Career Spotlight: Art Zubrod and Leah Cheverie of Brittany Farms LLC
Have you been considering a career at a large training center and breeding farm? Read on for a bit of insight into this career path.
HHYF: Tell us a little bit about what you do on a day to day basis at the farm, both individually and as a team.
Leah: I am very fortunate to work with Donna Schulte and Stephanie Ball, and of course Art in the office. We work as a team and are constantly communicating with each other regarding everything farm-related. Everything is computerized now and we have a very good farm management system that allows us to keep up all the horse records, billing, collections, and personnel. We are in breeding season right now so we have been centered around foaling, breeding Brittany & Partners mares, outside breedings to Stallions we stand and breedings sold, collections of Service Fees, etc. Dale and Patty Logan are on the outside and they are constantly updating us on what is happening on the outside mares foaling, mares to be bred, mares to ship, etc. We have a very good system in place and it works for us – communication is the key! We also have an office in Chicago so we are communicating with George and the girls there about everything horse-related.
Art: We started working for George Segal in 1983 at a leased farm in Lexington. In the early days I basically touched everything every day. We grew rapidly and purchased 411 acres of what was to become Brittany Farms in December 1985. By 1987 we hired our first foremen, first Patty Mowary and then Dale Logan. Patty would soon become Patty Logan. They both continue to work with us as we have many employees with over 20 years of employment. It is important to both of us to run the farm like it is a family farm.
At that time I still spent the greater part of my day hands-on. I would be in the shed every time a yearling or foal was being trimmed. I would be in attendance for every foal delivery and at this time our racehorse recuperation was becoming an essential part of the farm. I still enjoy seeing a foal born, it is good for my soul. It is still rewarding taking a racehorse that needs help and getting them back in top order.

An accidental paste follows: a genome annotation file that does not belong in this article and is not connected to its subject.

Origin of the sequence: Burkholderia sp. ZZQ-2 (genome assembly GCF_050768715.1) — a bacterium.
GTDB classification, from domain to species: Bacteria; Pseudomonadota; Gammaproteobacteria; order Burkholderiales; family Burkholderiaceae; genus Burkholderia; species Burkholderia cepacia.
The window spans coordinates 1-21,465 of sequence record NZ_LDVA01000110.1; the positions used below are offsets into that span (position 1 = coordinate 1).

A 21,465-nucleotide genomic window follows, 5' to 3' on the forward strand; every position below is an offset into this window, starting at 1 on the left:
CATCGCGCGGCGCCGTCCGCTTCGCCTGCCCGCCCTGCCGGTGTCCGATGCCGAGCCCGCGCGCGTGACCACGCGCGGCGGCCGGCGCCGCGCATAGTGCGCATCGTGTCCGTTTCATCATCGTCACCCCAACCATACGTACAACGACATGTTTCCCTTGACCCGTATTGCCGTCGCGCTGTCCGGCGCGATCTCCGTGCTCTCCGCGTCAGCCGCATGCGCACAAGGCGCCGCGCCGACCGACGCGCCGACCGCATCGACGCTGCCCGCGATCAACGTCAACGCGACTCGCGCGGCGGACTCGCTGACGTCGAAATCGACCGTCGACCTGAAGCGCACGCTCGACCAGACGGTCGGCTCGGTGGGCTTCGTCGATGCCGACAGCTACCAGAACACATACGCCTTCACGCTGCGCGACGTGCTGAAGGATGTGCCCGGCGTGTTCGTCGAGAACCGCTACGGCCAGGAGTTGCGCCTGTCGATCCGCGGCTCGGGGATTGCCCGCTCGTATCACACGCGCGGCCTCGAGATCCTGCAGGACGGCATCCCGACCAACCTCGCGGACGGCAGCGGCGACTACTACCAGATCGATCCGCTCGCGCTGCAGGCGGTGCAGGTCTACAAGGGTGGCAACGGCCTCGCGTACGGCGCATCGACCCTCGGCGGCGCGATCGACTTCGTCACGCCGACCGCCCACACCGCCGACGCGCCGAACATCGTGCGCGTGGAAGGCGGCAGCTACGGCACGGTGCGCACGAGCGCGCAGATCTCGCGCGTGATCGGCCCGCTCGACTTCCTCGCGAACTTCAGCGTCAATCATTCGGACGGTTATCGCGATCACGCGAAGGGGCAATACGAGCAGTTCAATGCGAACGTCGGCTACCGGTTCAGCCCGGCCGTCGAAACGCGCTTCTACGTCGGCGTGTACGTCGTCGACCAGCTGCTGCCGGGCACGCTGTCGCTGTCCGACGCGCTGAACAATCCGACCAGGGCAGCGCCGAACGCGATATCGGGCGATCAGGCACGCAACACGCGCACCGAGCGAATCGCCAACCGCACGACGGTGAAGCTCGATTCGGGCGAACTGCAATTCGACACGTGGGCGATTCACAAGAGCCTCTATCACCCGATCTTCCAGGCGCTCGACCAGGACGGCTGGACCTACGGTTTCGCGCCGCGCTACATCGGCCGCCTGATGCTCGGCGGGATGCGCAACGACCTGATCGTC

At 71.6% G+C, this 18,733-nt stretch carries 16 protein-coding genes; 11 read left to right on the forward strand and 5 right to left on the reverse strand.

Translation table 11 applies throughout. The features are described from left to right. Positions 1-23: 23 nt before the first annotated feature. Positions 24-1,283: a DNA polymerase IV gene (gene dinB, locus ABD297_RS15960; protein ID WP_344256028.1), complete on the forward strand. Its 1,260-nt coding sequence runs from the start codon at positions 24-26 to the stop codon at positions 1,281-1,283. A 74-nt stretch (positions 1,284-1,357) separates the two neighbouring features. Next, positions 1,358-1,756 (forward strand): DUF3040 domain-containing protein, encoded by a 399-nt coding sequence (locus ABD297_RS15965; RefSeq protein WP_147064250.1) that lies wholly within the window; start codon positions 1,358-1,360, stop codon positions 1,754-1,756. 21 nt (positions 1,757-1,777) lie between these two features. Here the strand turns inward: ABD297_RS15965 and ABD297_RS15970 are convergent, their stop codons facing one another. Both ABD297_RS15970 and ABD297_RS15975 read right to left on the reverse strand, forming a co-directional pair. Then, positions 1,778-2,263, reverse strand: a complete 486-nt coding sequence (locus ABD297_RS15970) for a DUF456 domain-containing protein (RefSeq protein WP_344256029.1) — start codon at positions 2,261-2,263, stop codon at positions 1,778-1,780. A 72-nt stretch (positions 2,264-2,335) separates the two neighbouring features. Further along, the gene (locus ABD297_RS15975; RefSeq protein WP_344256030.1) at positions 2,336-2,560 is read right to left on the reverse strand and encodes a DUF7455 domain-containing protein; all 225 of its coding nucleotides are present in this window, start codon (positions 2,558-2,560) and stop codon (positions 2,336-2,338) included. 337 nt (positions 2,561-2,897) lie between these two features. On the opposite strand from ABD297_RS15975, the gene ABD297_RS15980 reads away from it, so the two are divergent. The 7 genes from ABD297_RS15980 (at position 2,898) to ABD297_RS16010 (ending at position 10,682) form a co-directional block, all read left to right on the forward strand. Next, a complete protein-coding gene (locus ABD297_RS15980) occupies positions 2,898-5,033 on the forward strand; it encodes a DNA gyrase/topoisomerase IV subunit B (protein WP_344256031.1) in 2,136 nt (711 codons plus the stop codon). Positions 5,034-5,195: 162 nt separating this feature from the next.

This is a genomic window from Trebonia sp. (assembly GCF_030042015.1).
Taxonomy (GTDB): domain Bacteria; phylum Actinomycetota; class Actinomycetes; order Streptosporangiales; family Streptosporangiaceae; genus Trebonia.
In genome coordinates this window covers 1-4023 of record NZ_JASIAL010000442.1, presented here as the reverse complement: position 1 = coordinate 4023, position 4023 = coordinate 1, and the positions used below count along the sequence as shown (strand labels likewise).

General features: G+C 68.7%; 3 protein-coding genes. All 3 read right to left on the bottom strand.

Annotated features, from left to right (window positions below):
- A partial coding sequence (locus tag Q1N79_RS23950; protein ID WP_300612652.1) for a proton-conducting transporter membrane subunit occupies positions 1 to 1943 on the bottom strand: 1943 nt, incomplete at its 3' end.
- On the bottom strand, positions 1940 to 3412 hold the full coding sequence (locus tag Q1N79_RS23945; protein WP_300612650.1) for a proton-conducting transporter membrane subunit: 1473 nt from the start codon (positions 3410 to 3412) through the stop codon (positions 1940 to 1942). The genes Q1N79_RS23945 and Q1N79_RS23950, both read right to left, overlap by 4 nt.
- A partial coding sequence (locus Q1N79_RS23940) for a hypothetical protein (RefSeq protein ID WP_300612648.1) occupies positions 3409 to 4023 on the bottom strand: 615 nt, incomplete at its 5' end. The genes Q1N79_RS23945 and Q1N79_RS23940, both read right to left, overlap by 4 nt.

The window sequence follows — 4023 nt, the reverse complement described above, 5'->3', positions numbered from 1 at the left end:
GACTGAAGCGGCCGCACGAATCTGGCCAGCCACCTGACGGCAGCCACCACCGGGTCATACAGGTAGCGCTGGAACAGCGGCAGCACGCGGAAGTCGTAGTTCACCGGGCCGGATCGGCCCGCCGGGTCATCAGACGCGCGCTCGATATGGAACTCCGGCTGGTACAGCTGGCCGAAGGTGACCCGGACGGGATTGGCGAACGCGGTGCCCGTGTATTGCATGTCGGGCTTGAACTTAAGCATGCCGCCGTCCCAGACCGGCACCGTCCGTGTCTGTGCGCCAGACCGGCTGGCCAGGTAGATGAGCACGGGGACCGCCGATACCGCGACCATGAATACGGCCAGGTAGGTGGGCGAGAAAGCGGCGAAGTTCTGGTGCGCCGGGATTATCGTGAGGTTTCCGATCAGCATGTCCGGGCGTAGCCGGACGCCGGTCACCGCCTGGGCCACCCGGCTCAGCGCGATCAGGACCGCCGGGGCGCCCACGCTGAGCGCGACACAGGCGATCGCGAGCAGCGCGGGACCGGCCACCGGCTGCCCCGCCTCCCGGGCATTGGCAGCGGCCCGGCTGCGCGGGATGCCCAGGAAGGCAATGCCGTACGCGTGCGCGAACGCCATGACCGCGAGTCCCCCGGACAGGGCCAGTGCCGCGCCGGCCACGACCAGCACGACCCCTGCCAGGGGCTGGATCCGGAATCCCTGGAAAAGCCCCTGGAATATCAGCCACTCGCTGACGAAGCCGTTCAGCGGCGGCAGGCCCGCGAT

We made our first foray into stallion management in 1988 with Tucson Hanover standing in NY. As we stood more stallions more and more of my day was spent behind the desk and on the phone. In those days we started by handwriting lists for everything and by noon the lists needed editing, that was before the computer made life “easy”. By the mid-’90s we were managing a powerful stallion lineup and breeding over 1000 mares a year. That change everything for us. We grew to a large office staff and the majority of my time was spent on that.
We have downsized pretty rapidly over the last 5 years and it has made all of our lives easier. Instead of going 60mph 24/7 we generally have a much calmer day ahead of us.
One thing that has not changed since our first day is relying on each other for opinions and as a sounding board. In the early days we both took those differing opinions a little harder than we do now. We have worked together every day for 44 years and it has been quite rewarding, we make a great team.
HHYF: What are your favorite parts of your job? And least?
Leah: I really enjoy the breeding, foaling, and raising yearlings – watching them develop and mature is very rewarding. When baby races start in the spring I can’t wait to get on the computer and find all the Brittany two-year-olds making starts – I enjoy the challenge of naming the babies so that’s what I am working on now that’s fun for me.
The least favorite part of what I do is collections – It was extremely difficult in the beginning for me to have to call someone and say ‘hey you owe us money when can we expect payment’ – we have always worked with our customers; if they need help we have extended them extra time, payment plan and no interest just as long as they’ve made an effort! After 37 years with Brittany I’ve gotten a little better at it!!
Art: I still pretty much enjoy every aspect of the horse business but I think watching the weanlings develop into equine athletes as yearlings is my most enjoyable. We have had a field or two of yearling colts right outside our house for years and it definitely helps start the day off well. I used to hate loading the yearlings for the sale but I no longer do that. The only other thing that I really don’t like is doing videos of the yearlings. It is a tremendous amount of work to get it right.
HHYF: How did you get involved with Standardbreds?
Leah: I grew up on Prince Edward Island where legendary Joe O’Brien was born and raised. There were quite a few Maritimers that went to work with Joe in Shafter, California where he trained. I had a family member that went to work for him for a couple of years prior to returning and going back to school. So, when I graduated from High School and didn’t know what I wanted to do decided I would go for a year or two. Joe was training horses for Armstrong Bros. and I went there to Ontario and then went to KY with a load of yearlings then on to California – I worked with Joe a couple of years and then went to Florida to Ben White Raceway and worked for Jim Miller – I met Art in Florida and we came back up to Lexington in the spring and worked for Howard Beissinger. We were married in 1977 and decided to stay in Kentucky and not go back to the racetrack. We knew we wanted to have children. So, from there I went to work for Schare Adams at Kentuckiana and then Carter Duer.